Head overseas this Thanksgiving
It's that time of year when Americans start thinking about who's going to make great-grandmother's turkey dressing and Tom the turkey starts thinking about the hereafter. This year, we're giving the turkey a break. We're trading him in for a kiwi bird.
Not that a kiwi will grace our Thanksgiving table, since they're on the endangered species list. But we might see one in a zoo. Because we'll be heading to New Zealand.
Our Thanksgiving traditions have little to do with the food and a lot to do with travel. Instead of making a traditional Thanksgiving dinner that takes 10 hours to prepare and 10 minutes to eat, we make reservations. Airplane reservations. Hotel reservations. Car rental reservations.
When our children were little, we discovered what a great time Thanksgiving is to travel overseas. The rest of the world cares little about our pilgrims. So while flights within the United States are packed tighter than a stuffed turkey, flights across the pond are relatively light. And because it's off-season in Europe, flights and hotels are less expensive.
Over the years, we've dined on moussaka in Greece, escargot in France and shepherd's pie in an Irish pub. We've backpacked a picnic and walked the villages of Cinque Terre, Italy.
If you do decide to wing it this Thanksgiving, here are some things to consider:
Make sure your passport is up to date.
Some countries require a passport valid beyond the date of your return. New Zealand requires a minimum of six months.
Our government keeps tabs on hazardous places to visit as well as weather conditions. Visit www.state.gov/travel to make sure you know what you're facing when you arrive. Consider registering with the Smart Traveler Enrollment Program. This program connects you with the local embassy. It keeps you informed of changes and allows easier connections with your family in times of an emergency.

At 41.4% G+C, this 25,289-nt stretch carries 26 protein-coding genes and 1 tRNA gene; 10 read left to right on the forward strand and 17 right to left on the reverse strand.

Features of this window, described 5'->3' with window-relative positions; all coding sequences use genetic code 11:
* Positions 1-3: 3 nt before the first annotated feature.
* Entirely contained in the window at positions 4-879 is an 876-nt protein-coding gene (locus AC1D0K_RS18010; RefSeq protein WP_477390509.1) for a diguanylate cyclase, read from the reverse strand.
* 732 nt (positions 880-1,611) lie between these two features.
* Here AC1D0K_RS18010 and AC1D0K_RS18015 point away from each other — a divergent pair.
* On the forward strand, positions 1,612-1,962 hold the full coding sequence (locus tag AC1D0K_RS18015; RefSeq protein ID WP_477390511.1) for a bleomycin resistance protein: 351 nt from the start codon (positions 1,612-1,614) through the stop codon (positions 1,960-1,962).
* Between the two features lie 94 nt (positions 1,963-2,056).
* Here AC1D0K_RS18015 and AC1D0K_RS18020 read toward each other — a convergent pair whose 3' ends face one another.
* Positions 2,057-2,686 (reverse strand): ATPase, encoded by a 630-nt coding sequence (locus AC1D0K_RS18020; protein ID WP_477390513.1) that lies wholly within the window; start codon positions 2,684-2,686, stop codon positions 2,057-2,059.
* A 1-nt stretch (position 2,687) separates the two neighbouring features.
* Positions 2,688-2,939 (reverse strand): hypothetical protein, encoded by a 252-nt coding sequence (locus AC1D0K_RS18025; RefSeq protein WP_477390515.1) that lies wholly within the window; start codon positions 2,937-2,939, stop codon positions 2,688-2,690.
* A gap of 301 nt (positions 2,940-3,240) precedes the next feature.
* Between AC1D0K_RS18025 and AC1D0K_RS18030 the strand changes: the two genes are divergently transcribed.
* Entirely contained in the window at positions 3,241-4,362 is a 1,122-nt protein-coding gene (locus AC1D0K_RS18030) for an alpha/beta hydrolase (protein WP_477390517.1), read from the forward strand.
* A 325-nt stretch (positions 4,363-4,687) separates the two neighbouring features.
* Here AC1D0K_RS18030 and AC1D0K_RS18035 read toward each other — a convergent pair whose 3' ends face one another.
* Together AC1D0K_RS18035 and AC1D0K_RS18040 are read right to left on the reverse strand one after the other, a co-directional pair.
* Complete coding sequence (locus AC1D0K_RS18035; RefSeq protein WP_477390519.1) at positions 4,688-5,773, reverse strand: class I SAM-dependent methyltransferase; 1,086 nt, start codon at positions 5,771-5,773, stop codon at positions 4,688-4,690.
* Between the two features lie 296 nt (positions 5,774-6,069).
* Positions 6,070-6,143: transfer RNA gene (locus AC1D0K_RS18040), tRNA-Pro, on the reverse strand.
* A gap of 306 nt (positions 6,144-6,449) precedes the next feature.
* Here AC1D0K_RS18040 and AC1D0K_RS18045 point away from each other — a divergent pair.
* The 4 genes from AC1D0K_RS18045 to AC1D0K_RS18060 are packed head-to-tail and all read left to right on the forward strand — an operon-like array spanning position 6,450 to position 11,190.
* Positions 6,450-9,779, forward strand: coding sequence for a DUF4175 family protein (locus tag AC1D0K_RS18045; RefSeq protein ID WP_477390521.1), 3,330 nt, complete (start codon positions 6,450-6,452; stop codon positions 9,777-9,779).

Pack your carry-on carefully.
Not all airlines or countries follow the same rules as we do. Some countries allow knitting needles. Others don't. Check with your airlines and the country you plan to visit for their regulations.
Give yourself plenty of time.
Even though your overseas flight may be light, airports won't be. Thanksgiving travel within the U.S. is one of the busiest times of the year. Airports are crowded and security lines rival the lines at Walt Disney World. Most international flights require travelers to be at the airport two hours before departure.
If you do travel overseas, don't expect a traditional feast. Turkey and stuffing may turn out to be turkey on rye with a side of chips. But the memories you'll have will far outlast that second piece of pecan pie. And the adventures you'll share with your loved ones are priceless. After all, isn't that what Thanksgiving is all about? Tom the turkey certainly would agree.
• Freelance writer Gail Todd worked as a flight attendant for more than 30 years. She can be reached at firstname.lastname@example.org.